2010. 9 p.
Desmond, Chris
Betancourt,Theresa Stichick
Garveya, Brian
Periodical title: 
Vulnerable Children and Youth Studies, Vol. 5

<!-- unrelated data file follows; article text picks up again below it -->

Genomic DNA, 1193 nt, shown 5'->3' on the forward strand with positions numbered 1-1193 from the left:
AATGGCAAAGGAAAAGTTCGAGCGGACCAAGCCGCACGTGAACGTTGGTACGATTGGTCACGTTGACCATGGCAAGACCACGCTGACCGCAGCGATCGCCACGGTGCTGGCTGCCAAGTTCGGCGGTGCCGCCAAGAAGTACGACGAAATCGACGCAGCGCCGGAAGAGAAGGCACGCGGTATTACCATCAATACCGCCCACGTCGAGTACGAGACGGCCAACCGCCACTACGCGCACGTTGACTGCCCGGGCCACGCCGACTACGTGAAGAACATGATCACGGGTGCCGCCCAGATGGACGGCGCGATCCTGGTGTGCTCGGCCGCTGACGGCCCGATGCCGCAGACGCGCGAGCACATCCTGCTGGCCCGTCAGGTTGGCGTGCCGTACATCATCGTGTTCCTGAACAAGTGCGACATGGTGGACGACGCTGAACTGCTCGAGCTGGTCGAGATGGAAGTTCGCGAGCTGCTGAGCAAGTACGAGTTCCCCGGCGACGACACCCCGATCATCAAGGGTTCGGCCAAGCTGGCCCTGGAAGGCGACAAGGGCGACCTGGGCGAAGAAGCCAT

While it does not cost a great deal to make a difference in the life of a child living in poverty, that does not mean that they are cheap to care for. To avoid confusion there is a need to distinguish between expenditures on care, marginal costs of care and total cost of care. Expenditures on children are the amounts of money spent on their care. The marginal cost of care is the cost of achieving a specific increase in the level of care. The total cost of care is the cost of providing a given level of care. While much can be said about differences in expenditures and marginal costs, little can be said about differences in total costs. Clearly, expenditures are far greater among the rich, while the marginal impact of additional spending is far greater among the poor. Total costs of care, however, cannot be compared easily because the care itself is not comparable. To compare care requires a definition of care. This article focuses upon this issue and points to the limitations inherent in conceptualizing aspects of care as cumulative rather than interactive. The focus on the interactive nature of care highlights the importance of the care environment. As most children live in families and communities, the strengths, resources and capacities of these care environments and their interactive nature is similarly highlighted.
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